Sometimes, child support orders issued by a judge may no longer serve the children’s best interests. Circumstances may change, putting the safety and well-being of the children at risk. Fortunately, the law is alive to such unexpected changes, and court-issued child custody orders are not etched in stone.
To change the current custody orders, you can agree with your co-parent on a different arrangement and take your new custody plan to the court for approval. If the children’s best interests are secure and there are no objections, the judge will approve and formalize the new orders.
Alternatively, you can petition the court to modify the custody orders if you cannot reach a consensus with your co-parent. Here is what you need to do.
Gather relevant evidence to build your case
The court needs to see a substantial change in circumstance on your co-parent’s side or the children’s to modify custody orders. Some reasons a judge will review prior orders include relocation, incarceration, substance abuse, neglect and abuse by the other parent or if your co-parent constantly violates the current custody orders.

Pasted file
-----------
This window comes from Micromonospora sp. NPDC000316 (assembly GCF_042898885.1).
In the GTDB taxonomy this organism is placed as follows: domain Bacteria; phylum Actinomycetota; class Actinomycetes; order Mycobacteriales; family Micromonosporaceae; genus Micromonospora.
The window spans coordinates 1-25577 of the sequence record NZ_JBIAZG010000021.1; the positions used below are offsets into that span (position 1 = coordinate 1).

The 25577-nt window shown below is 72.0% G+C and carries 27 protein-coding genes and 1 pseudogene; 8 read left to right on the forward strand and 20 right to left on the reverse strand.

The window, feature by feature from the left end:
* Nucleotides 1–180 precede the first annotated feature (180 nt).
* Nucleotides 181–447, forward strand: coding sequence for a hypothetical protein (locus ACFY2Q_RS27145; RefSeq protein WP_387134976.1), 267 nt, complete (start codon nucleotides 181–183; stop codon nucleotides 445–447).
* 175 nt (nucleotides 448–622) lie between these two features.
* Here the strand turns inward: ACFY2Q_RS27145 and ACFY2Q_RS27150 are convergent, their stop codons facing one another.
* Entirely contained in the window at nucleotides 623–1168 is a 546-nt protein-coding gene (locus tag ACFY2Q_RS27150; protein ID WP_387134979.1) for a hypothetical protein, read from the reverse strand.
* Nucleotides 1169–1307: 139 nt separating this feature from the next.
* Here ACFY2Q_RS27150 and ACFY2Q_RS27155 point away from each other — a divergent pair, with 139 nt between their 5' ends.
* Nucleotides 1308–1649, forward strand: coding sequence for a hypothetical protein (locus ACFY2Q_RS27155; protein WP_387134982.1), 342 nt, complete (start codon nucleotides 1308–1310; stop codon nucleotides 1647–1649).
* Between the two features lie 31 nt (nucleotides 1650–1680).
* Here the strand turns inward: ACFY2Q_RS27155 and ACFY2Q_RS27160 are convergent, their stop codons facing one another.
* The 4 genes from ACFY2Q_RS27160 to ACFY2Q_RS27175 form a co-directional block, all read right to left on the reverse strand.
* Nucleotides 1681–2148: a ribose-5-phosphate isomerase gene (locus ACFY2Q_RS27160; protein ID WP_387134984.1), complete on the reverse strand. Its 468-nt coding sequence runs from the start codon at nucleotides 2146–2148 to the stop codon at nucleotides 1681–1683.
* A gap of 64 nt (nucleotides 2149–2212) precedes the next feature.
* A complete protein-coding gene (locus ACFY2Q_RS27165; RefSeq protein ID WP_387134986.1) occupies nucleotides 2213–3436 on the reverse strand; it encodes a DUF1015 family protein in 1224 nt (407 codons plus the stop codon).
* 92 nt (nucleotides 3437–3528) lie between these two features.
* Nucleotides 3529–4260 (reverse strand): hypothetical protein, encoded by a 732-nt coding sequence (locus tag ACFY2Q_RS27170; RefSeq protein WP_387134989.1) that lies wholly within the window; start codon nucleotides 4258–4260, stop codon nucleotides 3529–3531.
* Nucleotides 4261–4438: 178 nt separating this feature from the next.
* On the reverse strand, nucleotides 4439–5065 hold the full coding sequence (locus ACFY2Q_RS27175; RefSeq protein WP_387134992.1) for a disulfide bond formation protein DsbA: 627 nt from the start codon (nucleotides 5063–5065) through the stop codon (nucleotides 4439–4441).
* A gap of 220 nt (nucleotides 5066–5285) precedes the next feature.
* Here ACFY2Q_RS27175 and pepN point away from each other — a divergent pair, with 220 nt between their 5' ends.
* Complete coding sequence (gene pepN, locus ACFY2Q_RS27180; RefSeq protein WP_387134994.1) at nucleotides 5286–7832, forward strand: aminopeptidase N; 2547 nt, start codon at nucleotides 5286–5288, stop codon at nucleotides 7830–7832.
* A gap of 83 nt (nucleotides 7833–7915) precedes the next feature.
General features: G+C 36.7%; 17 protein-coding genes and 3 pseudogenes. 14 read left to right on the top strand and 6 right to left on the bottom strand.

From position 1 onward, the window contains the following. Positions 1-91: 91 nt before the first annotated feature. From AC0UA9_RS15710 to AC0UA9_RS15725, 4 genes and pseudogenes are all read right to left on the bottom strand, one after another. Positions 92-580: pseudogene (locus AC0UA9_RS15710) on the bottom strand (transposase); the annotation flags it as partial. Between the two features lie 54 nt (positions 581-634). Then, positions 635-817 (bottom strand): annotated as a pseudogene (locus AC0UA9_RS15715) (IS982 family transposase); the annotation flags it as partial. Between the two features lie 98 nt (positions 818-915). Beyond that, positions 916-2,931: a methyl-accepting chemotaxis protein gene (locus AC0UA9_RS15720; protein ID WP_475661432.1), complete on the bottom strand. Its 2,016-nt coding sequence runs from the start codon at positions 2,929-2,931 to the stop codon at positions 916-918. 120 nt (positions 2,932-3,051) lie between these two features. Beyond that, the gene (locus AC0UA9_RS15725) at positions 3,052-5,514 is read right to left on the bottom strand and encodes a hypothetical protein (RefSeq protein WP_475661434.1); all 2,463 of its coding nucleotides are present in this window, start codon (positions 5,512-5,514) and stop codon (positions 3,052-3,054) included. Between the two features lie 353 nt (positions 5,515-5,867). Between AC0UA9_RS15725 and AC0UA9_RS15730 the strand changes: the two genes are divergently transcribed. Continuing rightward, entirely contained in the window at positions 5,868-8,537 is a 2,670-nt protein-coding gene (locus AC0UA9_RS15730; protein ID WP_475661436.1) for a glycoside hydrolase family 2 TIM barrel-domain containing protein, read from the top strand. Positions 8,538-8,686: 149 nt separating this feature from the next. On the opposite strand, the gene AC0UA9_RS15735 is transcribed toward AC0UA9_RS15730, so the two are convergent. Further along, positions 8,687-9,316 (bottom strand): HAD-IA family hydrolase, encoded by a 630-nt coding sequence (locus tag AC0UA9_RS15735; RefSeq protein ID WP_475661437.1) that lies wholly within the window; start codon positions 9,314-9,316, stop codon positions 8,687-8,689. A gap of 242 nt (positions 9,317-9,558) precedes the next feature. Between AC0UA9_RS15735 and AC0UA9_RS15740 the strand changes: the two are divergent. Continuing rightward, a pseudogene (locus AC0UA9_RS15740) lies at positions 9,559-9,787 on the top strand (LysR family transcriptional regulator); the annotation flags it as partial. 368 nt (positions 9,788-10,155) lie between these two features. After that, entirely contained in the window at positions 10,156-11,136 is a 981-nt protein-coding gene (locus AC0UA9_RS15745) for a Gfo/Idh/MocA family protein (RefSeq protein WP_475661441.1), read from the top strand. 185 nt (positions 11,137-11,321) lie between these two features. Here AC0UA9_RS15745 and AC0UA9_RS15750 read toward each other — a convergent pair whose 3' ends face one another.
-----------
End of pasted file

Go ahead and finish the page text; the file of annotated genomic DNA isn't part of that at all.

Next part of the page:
Remember, the burden of proof lies with you, the parent petitioning the court to modify earlier orders, and it is essential to have relevant evidence that will convince the judge to do so.
Prepare for the hearing
After filing the child custody modification petition, you need to serve your co-parent accordingly, informing them about the looming court process. They will be required to attend a hearing where a judge will determine the matter after reviewing submissions from you and your co-parent. The court will still issue a determination even when your co-parent ignores the summon.
Knowing what to expect during the hearing and how to deal with possible counteraccusations by your co-parent will help you get through the modification process smoothly while increasing the odds of a successful petition.